by Alan Smith
I’ve always tried to follow movie mogul Sam Goldwyn’s advice to ‘never make predictions, especially about the future!’ However, I’ve been reflecting on recent global events and the resulting future direction of travel for those of us working in the financial planning sector and am beginning to see some clear patterns emerging.
The traditional financial adviser office will never operate in the same way again. We had groups of experienced and talented professionals travelling to congregate in a central location and sit in front of a computer screen – every day! It’s incredible we thought this was normal behaviour and tolerated it for so long. I’m not in a rush to head back to those days – ever.
Instead, I believe we’ll move to a ‘hub and spoke’ alternative with companies choosing to maintain smaller offices to collaborate, train, host social events, and in time some client meetings. We’re social creatures and so many ideas and mentoring opportunities are created through unscheduled chats and interactions. We’ll need to be more proactive in fostering that time and space to retain those ‘sliding doors’ moments.
The excitement of working from home and avoiding a daily commute may be premature as employers realise that work is indeed an activity not a location. I think many employers will start to look further afield when hiring staff. A levelling out of compensation across the country may occur – after all, there’s no need to pay city salaries if the team is no longer city-based.
Indeed, some adviser firms are already looking even further and have moved some of their function to countries like South Africa where they can operate for a lower cost.
Be careful what you wish for?
The ease with which clients have adapted to online video meetings has created opportunities to work with clients who don’t live close by. This of course works both ways and ensures that any firm with a decent online presence and brand can enter your location from wherever they happen to be based.
Big city firms might be at a disadvantage with their fixed overheads, especially as marble hallways and oak panelled meeting rooms will be of little value when wooing high net worth clients on a video call.
This in turn could speed up the focus on niche and specialist advisers. If you are the ‘go to expert’ for say, left-handed dentists but were based in the Shetland Islands, you may have struggled to build your client bank. However, provided you have a decent broadband connection and employ widely available technology such as a Zoom and DocuSign, your future is looking very bright indeed.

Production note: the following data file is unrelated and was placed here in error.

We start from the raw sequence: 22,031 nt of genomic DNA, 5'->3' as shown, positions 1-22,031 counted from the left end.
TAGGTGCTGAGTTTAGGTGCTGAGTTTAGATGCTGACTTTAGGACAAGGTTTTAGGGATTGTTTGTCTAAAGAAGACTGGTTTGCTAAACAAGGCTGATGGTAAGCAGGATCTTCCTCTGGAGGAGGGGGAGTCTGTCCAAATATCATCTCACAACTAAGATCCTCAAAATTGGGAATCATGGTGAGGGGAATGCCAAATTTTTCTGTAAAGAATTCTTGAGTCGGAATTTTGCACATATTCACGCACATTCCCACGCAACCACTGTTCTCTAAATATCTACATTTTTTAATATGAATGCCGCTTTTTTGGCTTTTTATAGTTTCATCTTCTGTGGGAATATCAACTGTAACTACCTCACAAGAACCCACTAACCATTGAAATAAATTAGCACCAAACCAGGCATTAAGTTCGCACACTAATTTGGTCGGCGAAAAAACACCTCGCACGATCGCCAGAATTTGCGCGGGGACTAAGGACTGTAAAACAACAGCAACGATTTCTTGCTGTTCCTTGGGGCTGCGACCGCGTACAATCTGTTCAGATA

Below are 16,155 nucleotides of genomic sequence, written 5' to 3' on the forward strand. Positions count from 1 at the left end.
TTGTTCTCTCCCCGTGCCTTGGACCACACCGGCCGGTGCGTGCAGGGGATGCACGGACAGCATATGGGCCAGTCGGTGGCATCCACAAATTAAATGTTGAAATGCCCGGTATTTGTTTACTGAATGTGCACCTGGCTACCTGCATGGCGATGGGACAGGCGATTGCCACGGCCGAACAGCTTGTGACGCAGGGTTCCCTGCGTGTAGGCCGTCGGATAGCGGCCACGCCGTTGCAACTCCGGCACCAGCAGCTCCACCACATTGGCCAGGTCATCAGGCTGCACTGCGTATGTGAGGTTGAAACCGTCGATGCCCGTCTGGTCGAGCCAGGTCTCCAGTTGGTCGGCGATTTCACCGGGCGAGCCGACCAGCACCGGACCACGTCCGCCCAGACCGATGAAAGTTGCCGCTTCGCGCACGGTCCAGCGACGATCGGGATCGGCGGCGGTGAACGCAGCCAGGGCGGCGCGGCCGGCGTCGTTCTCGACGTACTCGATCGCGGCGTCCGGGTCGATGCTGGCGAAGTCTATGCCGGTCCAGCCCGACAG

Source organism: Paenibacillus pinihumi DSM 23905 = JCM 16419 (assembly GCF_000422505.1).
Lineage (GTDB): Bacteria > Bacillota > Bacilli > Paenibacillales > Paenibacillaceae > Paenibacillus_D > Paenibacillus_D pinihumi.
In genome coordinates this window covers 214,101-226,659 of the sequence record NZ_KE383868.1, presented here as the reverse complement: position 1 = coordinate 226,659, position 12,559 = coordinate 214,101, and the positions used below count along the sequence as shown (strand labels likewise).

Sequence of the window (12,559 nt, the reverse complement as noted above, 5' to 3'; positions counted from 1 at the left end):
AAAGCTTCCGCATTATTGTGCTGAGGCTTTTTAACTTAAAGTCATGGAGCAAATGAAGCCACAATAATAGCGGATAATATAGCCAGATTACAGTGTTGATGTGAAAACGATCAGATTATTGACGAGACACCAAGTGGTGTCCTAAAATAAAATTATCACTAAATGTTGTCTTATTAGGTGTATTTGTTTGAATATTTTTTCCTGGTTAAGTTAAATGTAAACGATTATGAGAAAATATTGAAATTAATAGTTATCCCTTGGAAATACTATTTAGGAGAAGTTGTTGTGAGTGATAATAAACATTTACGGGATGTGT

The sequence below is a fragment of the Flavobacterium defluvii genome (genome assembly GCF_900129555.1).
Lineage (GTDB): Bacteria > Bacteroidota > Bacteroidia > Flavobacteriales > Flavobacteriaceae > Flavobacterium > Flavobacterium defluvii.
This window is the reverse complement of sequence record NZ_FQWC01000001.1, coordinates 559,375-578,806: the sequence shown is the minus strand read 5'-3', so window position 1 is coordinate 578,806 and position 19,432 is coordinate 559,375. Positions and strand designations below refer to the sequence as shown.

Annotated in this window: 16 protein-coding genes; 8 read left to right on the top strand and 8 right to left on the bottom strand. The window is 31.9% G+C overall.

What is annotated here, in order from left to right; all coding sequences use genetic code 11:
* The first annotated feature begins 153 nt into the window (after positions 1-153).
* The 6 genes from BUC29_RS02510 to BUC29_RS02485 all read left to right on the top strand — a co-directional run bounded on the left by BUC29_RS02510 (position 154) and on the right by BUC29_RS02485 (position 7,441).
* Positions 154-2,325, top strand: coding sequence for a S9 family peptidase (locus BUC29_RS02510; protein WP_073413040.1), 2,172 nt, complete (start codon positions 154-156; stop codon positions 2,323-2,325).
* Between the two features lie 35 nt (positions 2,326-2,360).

Smart advisers will now double down on their niche focus to target clients from across the country whilst also looking to strengthen their position locally – a possible win/win.
The sheer unpredictability of events as they unfolded this year, and the completely random nature of the investment markets has surely sounded the death knell of stock picking and fund selection as a core value proposition. The much-anticipated outperformance of the active fund management sector failed to materialise as all funds tracked markets down and then back up again.
In the meantime, the lockdown period has ensured many clients contemplated life, family, work, and their future, all against the backdrop of a global health crisis and a general reappraisal of mortality. Many investors realised that what they needed was not an expensive portfolio but a financial roadmap, a plan to help them chart a course – a Financial Life Plan.
Real financial planning and behavioural coaching is finally taking its rightful place at the centre of a modern advisory value proposition. Clients should be keener than ever to hire a thoughtful planner who can offer this potentially life changing experience.
Reports of many high-profile adviser firms forced to furlough staff suggest that they may need to review the predominant adviser revenue model. For any commercial organisation to align its cashflow to something over which it has absolutely zero control (the capital markets) seems outdated and even irresponsible.
A modern profession operating on a simple retainer fee model would build resilience and longevity into advisory firms and ensure that they had enough resources at precisely the time that their clients needed them most.
The reality is that markets recovered quickly in 2020, the revenue for firms using an AUM-based fee bounced back to pre-pandemic levels. However, many have seen this experience as a ‘fire drill’. The fact that markets have often stayed low for many months or even years during previous crises is leading firms to update their fee model and provide comfort and reassurance to staff, shareholders and clients.
When business owners start to plan their own retirement and sell their companies, they’ll likely benefit from a business with predictable revenue, resilience and profitable margins.
Finally, I predict that at least one of my predictions will be wrong – only time will tell which one!
Alan Smith is the founder and CEO of Capital Asset Management, one of the UK’s leading firms of independent Chartered Financial Planners. From their origins as a small, transaction-based IFA, Alan and his team have grown the business into a modern, profitable, boutique firm, delivering lifestyle financial planning services to a growing client base of affluent families.